Androgen receptor genetic variants in male patients with ankylosing spondylitis in Taiwan

Authors

  • Shan-Fu Yu,

    1. Division of Rheumatology, Allergy and Immunology, Department of Internal Medicine, Kaohsiung Chang Gung Memorial Hospital, Chang-Gung University College of Medicine, Kaohsiung, Taiwan
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  • Yi-Hsiang Hsu,

    1. Program for Population Genetics, Harvard School of Public Health, Boston, Massachusetts, USA
    2. Hebrew Senior Life Institute for Aging Research and Harvard Medical School, Boston, Massachusetts, USA
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  • Tien-Tsai Cheng,

    1. Division of Rheumatology, Allergy and Immunology, Department of Internal Medicine, Kaohsiung Chang Gung Memorial Hospital, Chang-Gung University College of Medicine, Kaohsiung, Taiwan
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  • Han-Ming Lai,

    1. Division of Rheumatology, Allergy and Immunology, Department of Internal Medicine, Kaohsiung Chang Gung Memorial Hospital, Chang-Gung University College of Medicine, Kaohsiung, Taiwan
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  • Chung-Jen Chen,

    1. Division of Rheumatology, Allergy and Immunology, Department of Internal Medicine, Kaohsiung Chang Gung Memorial Hospital, Chang-Gung University College of Medicine, Kaohsiung, Taiwan
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  • Hong-Yo Kang

    Corresponding author
    1. Graduate Institute of Clinical Medical Sciences and Center for Menopause and Reproductive Research, Kaohsiung Chang Gung Memorial Hospital, Chang Gung University, College of Medicine, Kaohsiung, Taiwan
    • Division of Rheumatology, Allergy and Immunology, Department of Internal Medicine, Kaohsiung Chang Gung Memorial Hospital, Chang-Gung University College of Medicine, Kaohsiung, Taiwan
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Correspondence: Professor Hong-Yo Kang, Graduate Institute of Clinical Medical Sciences and Center for Menopause and Reproductive Research, Kaohsiung Chang Gung Memorial Hospital, Chang Gung University, College of Medicine, Kaohsiung, Taiwan.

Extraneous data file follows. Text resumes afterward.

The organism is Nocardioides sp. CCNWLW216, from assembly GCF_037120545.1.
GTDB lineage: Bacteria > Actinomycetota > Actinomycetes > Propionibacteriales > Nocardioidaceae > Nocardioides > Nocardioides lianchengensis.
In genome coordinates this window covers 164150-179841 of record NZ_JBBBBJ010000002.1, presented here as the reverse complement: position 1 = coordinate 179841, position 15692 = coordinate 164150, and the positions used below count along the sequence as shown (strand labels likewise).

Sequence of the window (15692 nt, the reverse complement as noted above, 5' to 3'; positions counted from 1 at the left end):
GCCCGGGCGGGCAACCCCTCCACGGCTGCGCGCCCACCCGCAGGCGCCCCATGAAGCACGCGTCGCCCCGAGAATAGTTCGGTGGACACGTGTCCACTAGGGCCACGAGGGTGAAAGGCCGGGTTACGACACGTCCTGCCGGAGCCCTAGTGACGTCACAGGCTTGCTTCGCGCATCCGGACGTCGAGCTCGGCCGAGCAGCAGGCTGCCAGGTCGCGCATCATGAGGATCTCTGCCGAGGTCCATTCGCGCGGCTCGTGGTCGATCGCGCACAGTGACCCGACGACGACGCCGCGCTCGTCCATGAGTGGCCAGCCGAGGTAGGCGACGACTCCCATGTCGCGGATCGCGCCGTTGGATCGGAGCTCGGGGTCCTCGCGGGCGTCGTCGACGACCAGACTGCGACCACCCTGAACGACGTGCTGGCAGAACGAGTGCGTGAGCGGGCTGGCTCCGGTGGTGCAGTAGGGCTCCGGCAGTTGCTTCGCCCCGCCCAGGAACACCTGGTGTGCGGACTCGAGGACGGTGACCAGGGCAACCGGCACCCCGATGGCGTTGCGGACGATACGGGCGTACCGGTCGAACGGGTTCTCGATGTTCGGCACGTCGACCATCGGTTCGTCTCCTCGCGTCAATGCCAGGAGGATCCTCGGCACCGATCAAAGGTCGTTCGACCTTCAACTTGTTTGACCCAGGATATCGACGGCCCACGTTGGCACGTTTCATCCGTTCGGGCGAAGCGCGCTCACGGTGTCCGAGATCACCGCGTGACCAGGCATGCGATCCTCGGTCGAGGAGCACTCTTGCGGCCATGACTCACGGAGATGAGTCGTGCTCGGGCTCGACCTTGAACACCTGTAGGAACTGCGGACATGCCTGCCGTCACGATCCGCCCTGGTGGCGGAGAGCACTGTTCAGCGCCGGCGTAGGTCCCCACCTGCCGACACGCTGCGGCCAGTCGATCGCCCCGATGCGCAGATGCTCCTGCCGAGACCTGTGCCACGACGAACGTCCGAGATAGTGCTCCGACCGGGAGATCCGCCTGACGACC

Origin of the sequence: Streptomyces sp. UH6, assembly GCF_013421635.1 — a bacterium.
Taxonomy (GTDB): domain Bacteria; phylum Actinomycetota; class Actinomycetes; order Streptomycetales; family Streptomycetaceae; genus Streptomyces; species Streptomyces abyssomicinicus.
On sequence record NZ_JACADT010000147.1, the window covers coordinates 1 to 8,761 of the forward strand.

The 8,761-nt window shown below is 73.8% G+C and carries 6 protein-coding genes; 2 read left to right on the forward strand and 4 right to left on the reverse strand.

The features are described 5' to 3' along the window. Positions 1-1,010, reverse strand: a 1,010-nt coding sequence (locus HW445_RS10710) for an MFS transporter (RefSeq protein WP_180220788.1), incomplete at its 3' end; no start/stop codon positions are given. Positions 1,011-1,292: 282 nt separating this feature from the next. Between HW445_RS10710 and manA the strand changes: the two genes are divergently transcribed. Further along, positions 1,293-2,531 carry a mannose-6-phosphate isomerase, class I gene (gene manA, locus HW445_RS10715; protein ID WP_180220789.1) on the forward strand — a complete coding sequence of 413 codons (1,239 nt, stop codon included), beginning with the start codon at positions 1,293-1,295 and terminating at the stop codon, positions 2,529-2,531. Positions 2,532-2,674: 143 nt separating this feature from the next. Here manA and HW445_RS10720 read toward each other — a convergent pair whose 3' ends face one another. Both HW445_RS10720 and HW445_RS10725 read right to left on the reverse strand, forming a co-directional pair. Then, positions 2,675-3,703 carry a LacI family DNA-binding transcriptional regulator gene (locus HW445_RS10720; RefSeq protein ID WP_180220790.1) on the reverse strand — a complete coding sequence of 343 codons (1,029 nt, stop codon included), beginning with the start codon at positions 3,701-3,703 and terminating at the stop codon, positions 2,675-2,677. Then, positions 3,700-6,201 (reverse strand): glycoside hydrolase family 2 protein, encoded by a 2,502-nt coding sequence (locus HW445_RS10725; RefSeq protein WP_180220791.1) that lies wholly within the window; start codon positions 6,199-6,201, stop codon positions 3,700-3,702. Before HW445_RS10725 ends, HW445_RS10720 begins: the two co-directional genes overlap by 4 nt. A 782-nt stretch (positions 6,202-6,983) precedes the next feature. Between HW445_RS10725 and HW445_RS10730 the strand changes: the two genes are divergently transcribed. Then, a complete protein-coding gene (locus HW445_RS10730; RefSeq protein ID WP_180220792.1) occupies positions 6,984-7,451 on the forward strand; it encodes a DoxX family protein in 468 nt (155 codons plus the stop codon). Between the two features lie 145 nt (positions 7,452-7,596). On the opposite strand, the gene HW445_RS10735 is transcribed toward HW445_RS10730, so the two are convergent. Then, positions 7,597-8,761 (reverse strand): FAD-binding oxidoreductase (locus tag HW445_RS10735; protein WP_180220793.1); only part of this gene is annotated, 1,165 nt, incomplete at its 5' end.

Email: hkang3@mail.cgu.edu.tw

Abstract

Aim

Ankylosing spondylitis (AS) is a chronic rheumatic disorder with gender differences. The aim of study was to investigate the association between polymorphisms of the androgen receptor (AR) gene and the susceptibility to AS in Taiwanese men of Han Chinese descent.

Methods

We conducted a case-control study with 92 male AS patients and 108 healthy controls. Trinucleotide (CAG and GGC) repeats and seven single nucleotide polymorphisms (SNPs) rs962458, rs6152, rs1204038, rs5918757, rs2361634, rs6624304 and rs1337080 in the AR gene were genotyped.

Results

We found that only one patient had polymorphic SNPs of the AR gene. None of the genotyped SNPs in the AR gene, originally found in Caucasians, was polymorphic in the Taiwanese men. Neither CAG nor GGC repeat lengths in the AR gene had a significant relationship with human leukocyte antigen (HLA)-B27 positivity or disease severity in AS.

Conclusion

There were no differences in CAG and GGC lengths in the AR gene between AS and the controls. None of the genotyped SNPs in AR gene are detected to be polymorphic in male Taiwanese, which indicates that the effect of AR gene on AS may be ethnic-specific and may be conserved in East Asians compared to Caucasian populations. Still, additional studies using large sets of subjects deserve further attention, since our sample size was small with limited statistical power and supporting evidence for association between the AR gene and AS risk in the Japanese population exists.

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